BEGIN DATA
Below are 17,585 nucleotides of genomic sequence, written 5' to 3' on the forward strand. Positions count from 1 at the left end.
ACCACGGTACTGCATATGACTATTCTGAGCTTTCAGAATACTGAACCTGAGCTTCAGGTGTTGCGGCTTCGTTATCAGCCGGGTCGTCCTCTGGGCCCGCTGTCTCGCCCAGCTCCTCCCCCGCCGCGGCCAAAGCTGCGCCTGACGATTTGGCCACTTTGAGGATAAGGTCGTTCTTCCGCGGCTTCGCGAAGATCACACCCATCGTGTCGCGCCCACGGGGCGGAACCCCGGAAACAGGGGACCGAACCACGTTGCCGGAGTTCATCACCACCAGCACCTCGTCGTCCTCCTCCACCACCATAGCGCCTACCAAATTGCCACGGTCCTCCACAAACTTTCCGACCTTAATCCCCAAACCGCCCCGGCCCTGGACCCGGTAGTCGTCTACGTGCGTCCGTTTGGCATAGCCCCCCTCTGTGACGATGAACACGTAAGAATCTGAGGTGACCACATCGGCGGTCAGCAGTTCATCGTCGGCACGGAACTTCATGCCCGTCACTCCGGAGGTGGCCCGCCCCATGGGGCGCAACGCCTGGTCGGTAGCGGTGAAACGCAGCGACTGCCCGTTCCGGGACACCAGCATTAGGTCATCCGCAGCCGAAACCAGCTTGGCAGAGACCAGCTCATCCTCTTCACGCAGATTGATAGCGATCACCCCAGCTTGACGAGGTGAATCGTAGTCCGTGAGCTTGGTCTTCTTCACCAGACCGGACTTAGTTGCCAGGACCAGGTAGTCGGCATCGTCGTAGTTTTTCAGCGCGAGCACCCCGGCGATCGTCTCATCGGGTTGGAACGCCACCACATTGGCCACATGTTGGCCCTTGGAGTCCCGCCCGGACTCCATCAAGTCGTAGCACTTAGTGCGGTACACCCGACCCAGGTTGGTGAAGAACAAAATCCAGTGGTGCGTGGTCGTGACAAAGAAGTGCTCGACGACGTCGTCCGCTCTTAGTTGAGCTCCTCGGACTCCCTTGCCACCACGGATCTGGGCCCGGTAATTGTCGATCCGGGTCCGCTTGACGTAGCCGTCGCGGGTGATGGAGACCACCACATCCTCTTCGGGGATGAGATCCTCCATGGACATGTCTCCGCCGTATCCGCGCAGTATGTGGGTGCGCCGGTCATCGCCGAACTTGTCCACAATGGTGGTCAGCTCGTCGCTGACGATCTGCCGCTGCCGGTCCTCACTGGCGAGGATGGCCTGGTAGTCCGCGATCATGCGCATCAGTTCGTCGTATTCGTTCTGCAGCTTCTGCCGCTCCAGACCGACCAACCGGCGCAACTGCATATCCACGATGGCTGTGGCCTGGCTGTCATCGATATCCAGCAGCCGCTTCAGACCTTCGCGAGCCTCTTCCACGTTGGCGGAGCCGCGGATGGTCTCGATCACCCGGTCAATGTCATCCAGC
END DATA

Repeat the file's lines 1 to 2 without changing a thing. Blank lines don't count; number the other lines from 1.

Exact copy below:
Below are 17,585 nucleotides of genomic sequence, written 5' to 3' on the forward strand. Positions count from 1 at the left end.
ACCACGGTACTGCATATGACTATTCTGAGCTTTCAGAATACTGAACCTGAGCTTCAGGTGTTGCGGCTTCGTTATCAGCCGGGTCGTCCTCTGGGCCCGCTGTCTCGCCCAGCTCCTCCCCCGCCGCGGCCAAAGCTGCGCCTGACGATTTGGCCACTTTGAGGATAAGGTCGTTCTTCCGCGGCTTCGCGAAGATCACACCCATCGTGTCGCGCCCACGGGGCGGAACCCCGGAAACAGGGGACCGAACCACGTTGCCGGAGTTCATCACCACCAGCACCTCGTCGTCCTCCTCCACCACCATAGCGCCTACCAAATTGCCACGGTCCTCCACAAACTTTCCGACCTTAATCCCCAAACCGCCCCGGCCCTGGACCCGGTAGTCGTCTACGTGCGTCCGTTTGGCATAGCCCCCCTCTGTGACGATGAACACGTAAGAATCTGAGGTGACCACATCGGCGGTCAGCAGTTCATCGTCGGCACGGAACTTCATGCCCGTCACTCCGGAGGTGGCCCGCCCCATGGGGCGCAACGCCTGGTCGGTAGCGGTGAAACGCAGCGACTGCCCGTTCCGGGACACCAGCATTAGGTCATCCGCAGCCGAAACCAGCTTGGCAGAGACCAGCTCATCCTCTTCACGCAGATTGATAGCGATCACCCCAGCTTGACGAGGTGAATCGTAGTCCGTGAGCTTGGTCTTCTTCACCAGACCGGACTTAGTTGCCAGGACCAGGTAGTCGGCATCGTCGTAGTTTTTCAGCGCGAGCACCCCGGCGATCGTCTCATCGGGTTGGAACGCCACCACATTGGCCACATGTTGGCCCTTGGAGTCCCGCCCGGACTCCATCAAGTCGTAGCACTTAGTGCGGTACACCCGACCCAGGTTGGTGAAGAACAAAATCCAGTGGTGCGTGGTCGTGACAAAGAAGTGCTCGACGACGTCGTCCGCTCTTAGTTGAGCTCCTCGGACTCCCTTGCCACCACGGATCTGGGCCCGGTAATTGTCGATCCGGGTCCGCTTGACGTAGCCGTCGCGGGTGATGGAGACCACCACATCCTCTTCGGGGATGAGATCCTCCATGGACATGTCTCCGCCGTATCCGCGCAGTATGTGGGTGCGCCGGTCATCGCCGAACTTGTCCACAATGGTGGTCAGCTCGTCGCTGACGATCTGCCGCTGCCGGTCCTCACTGGCGAGGATGGCCTGGTAGTCCGCGATCATGCGCATCAGTTCGTCGTATTCGTTCTGCAGCTTCTGCCGCTCCAGACCGACCAACCGGCGCAACTGCATATCCACGATGGCTGTGGCCTGGCTGTCATCGATATCCAGCAGCCGCTTCAGACCTTCGCGAGCCTCTTCCACGTTGGCGGAGCCGCGGATGGTCTCGATCACCCGGTCAATGTCATCCAGC